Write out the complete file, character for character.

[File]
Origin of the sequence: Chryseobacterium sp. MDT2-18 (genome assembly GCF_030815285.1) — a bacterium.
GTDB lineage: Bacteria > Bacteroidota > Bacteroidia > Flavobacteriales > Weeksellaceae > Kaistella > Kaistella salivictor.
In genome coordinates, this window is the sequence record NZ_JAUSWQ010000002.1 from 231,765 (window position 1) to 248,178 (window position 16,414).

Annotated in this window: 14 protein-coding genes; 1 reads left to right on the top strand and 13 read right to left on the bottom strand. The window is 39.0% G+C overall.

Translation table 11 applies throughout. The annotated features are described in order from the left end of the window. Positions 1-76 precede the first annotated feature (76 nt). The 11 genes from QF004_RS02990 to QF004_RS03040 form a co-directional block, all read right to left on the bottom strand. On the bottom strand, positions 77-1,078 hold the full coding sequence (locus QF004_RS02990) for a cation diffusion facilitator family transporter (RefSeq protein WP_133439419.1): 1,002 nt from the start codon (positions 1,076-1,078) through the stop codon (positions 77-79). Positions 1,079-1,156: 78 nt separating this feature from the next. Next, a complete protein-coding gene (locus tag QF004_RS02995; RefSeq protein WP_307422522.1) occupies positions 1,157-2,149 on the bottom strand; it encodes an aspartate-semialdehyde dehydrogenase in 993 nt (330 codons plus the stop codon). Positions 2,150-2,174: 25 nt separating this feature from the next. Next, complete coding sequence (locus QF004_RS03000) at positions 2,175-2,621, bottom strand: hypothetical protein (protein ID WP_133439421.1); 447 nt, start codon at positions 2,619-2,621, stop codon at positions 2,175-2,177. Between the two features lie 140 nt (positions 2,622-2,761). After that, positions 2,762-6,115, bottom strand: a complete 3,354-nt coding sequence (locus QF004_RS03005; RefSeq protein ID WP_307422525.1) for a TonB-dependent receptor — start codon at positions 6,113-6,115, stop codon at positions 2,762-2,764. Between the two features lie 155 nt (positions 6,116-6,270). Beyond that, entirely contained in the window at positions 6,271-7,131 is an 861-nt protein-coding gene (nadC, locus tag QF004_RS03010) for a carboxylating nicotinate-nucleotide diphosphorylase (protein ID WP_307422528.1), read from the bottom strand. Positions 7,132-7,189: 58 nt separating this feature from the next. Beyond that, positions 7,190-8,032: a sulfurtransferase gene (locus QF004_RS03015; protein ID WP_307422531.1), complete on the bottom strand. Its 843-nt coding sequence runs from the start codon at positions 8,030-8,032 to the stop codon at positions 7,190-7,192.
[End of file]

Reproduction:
Origin of the sequence: Chryseobacterium sp. MDT2-18 (genome assembly GCF_030815285.1) — a bacterium.
GTDB lineage: Bacteria > Bacteroidota > Bacteroidia > Flavobacteriales > Weeksellaceae > Kaistella > Kaistella salivictor.
In genome coordinates, this window is the sequence record NZ_JAUSWQ010000002.1 from 231,765 (window position 1) to 248,178 (window position 16,414).

Annotated in this window: 14 protein-coding genes; 1 reads left to right on the top strand and 13 read right to left on the bottom strand. The window is 39.0% G+C overall.

Translation table 11 applies throughout. The annotated features are described in order from the left end of the window. Positions 1-76 precede the first annotated feature (76 nt). The 11 genes from QF004_RS02990 to QF004_RS03040 form a co-directional block, all read right to left on the bottom strand. On the bottom strand, positions 77-1,078 hold the full coding sequence (locus QF004_RS02990) for a cation diffusion facilitator family transporter (RefSeq protein WP_133439419.1): 1,002 nt from the start codon (positions 1,076-1,078) through the stop codon (positions 77-79). Positions 1,079-1,156: 78 nt separating this feature from the next. Next, a complete protein-coding gene (locus tag QF004_RS02995; RefSeq protein WP_307422522.1) occupies positions 1,157-2,149 on the bottom strand; it encodes an aspartate-semialdehyde dehydrogenase in 993 nt (330 codons plus the stop codon). Positions 2,150-2,174: 25 nt separating this feature from the next. Next, complete coding sequence (locus QF004_RS03000) at positions 2,175-2,621, bottom strand: hypothetical protein (protein ID WP_133439421.1); 447 nt, start codon at positions 2,619-2,621, stop codon at positions 2,175-2,177. Between the two features lie 140 nt (positions 2,622-2,761). After that, positions 2,762-6,115, bottom strand: a complete 3,354-nt coding sequence (locus QF004_RS03005; RefSeq protein ID WP_307422525.1) for a TonB-dependent receptor — start codon at positions 6,113-6,115, stop codon at positions 2,762-2,764. Between the two features lie 155 nt (positions 6,116-6,270). Beyond that, entirely contained in the window at positions 6,271-7,131 is an 861-nt protein-coding gene (nadC, locus tag QF004_RS03010) for a carboxylating nicotinate-nucleotide diphosphorylase (protein ID WP_307422528.1), read from the bottom strand. Positions 7,132-7,189: 58 nt separating this feature from the next. Beyond that, positions 7,190-8,032: a sulfurtransferase gene (locus QF004_RS03015; protein ID WP_307422531.1), complete on the bottom strand. Its 843-nt coding sequence runs from the start codon at positions 8,030-8,032 to the stop codon at positions 7,190-7,192.